For years and years the Homo sapiens were in search of reality, truth, verity or other relative concepts. The illusion of discovering the absolute truth has triggered battles between the individuals and tribes whether around a table or in the front line.
Philosophers, theologists, thinkers and activists, have published millions of pages on the truth, reality and the meaning of life, chiefly without considering the machinery of their perception. Given this, it is perhaps not surprising that the content of our skulls were regarded as relatively unimportant for centuries. When Egyptians mummified their dead, they scooped out the brains and threw it away, yet carefully preserved the heart. Arstotle thought the brain was the radiator for cooling blood. René Descartes gave it a little more respect and concluding that it was a sort of antenna by which spirit might commune with the body. It is very recent that we revealed some of the functions of the brain and its role in perception.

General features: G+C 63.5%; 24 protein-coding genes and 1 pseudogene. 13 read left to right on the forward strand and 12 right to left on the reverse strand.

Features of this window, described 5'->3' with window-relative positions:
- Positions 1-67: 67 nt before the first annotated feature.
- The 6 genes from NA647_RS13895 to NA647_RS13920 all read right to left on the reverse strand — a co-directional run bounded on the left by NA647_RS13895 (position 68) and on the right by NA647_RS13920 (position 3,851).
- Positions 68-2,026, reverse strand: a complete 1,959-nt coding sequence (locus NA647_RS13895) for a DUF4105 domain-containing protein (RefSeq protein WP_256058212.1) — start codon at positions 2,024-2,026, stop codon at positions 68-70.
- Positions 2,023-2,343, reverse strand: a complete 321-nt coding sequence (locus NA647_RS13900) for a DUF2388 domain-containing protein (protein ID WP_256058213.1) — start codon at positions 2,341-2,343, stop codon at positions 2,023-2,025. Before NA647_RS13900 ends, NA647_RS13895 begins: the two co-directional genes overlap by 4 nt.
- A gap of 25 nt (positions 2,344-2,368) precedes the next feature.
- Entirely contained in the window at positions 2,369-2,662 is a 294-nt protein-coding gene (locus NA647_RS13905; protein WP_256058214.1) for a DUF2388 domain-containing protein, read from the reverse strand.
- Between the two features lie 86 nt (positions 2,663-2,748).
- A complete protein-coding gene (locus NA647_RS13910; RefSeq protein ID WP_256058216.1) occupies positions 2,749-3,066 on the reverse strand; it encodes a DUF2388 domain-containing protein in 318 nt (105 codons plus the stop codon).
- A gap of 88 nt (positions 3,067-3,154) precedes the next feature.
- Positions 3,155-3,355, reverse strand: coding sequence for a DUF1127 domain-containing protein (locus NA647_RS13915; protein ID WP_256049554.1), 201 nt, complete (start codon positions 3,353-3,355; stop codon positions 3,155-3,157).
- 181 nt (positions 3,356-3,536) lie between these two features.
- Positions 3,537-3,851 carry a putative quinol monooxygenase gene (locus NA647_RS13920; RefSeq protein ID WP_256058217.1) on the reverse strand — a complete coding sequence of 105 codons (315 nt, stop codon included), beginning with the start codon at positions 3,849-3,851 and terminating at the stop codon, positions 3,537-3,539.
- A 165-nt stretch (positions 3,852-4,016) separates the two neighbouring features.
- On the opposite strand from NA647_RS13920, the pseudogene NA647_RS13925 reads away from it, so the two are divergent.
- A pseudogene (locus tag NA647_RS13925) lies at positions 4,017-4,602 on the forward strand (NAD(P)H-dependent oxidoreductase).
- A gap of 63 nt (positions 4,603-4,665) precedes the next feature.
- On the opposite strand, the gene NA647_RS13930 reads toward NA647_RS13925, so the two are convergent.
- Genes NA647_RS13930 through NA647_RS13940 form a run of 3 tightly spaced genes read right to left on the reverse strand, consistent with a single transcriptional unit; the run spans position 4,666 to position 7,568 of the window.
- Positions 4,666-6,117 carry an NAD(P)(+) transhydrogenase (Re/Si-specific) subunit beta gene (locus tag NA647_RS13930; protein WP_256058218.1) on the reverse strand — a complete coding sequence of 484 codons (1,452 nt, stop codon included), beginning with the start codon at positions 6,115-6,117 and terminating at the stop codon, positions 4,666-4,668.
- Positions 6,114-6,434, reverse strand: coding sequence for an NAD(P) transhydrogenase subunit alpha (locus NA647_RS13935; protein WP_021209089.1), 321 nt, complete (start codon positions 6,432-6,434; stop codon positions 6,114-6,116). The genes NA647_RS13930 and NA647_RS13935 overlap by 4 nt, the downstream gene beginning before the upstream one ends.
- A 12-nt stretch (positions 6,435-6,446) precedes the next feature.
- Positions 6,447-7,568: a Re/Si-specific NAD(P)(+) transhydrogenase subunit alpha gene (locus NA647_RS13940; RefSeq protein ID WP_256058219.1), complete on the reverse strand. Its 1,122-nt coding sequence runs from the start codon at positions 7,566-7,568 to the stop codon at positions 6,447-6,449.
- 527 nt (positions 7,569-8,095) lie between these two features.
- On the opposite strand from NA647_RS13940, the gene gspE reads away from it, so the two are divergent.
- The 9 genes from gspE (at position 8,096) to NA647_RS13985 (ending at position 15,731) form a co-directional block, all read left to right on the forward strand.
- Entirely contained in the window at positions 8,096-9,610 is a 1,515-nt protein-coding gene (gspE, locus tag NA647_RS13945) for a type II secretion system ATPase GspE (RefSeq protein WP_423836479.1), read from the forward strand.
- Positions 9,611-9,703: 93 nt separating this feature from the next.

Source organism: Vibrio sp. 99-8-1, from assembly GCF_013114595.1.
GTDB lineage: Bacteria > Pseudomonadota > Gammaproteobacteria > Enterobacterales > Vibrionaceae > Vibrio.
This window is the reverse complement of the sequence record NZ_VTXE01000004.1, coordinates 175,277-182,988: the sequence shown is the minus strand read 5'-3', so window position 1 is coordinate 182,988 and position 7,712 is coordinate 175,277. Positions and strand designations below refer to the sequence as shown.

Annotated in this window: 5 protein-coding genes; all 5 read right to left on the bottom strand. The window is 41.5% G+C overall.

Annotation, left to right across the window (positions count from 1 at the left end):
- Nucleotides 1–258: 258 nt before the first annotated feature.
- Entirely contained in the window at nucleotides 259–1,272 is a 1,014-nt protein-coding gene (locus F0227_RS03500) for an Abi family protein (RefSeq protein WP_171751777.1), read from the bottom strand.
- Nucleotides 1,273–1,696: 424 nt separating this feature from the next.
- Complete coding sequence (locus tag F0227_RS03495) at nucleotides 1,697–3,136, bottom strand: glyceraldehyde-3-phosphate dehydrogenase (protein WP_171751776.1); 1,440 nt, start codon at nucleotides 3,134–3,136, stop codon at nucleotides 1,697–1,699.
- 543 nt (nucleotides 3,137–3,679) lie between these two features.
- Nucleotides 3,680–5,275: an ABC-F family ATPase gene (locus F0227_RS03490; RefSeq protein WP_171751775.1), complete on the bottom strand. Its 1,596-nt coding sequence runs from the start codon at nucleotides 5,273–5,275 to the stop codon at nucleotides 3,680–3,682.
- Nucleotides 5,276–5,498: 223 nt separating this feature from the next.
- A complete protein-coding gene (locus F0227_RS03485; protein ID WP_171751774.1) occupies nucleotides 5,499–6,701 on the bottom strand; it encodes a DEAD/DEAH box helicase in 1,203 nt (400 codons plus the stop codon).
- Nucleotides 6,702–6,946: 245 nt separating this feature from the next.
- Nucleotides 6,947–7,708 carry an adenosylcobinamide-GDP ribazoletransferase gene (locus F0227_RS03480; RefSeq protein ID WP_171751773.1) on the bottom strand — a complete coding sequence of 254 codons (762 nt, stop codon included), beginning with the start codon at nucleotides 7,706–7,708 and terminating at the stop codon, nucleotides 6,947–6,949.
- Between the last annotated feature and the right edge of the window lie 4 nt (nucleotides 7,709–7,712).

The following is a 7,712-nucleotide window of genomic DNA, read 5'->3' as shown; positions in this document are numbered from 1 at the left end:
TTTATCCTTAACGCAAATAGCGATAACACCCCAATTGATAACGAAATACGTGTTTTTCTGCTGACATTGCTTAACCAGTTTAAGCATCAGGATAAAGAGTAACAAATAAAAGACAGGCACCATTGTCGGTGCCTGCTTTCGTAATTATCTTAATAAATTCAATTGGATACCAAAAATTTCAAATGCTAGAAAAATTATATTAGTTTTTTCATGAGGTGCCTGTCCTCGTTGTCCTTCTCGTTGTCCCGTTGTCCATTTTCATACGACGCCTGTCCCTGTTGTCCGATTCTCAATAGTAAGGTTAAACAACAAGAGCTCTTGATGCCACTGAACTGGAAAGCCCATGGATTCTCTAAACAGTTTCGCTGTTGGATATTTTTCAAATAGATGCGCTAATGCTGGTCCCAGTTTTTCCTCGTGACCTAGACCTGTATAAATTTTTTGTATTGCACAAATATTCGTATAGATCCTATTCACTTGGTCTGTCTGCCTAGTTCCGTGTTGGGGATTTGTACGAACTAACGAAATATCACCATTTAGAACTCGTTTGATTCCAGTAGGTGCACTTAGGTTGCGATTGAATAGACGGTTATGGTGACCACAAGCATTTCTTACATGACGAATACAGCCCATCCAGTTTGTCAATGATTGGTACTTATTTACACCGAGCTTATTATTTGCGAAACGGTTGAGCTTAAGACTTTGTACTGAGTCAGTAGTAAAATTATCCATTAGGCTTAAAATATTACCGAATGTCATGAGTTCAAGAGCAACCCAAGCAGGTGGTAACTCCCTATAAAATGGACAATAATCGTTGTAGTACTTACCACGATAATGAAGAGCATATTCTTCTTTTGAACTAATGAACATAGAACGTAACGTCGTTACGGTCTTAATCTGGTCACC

At the most basic level, we don’t really perceive separate objects at all - we perceive our nervous systems’ responses to a boundless flow of electromagnetic waves and biochemical reactions. Our brains slot certain neural response patterns into sensory pathways we call “sight,” “smell” and so on - but abilities like synesthesia and echolocation show that even the boundaries between our senses can be blurry.
The reality is the perception. In this session, we will stumble on the machinery of the perception; the brain, some of its mechanism, abilities and bugs and try to show how defective are these perceiving tools and how subjective is the “absolute reality”.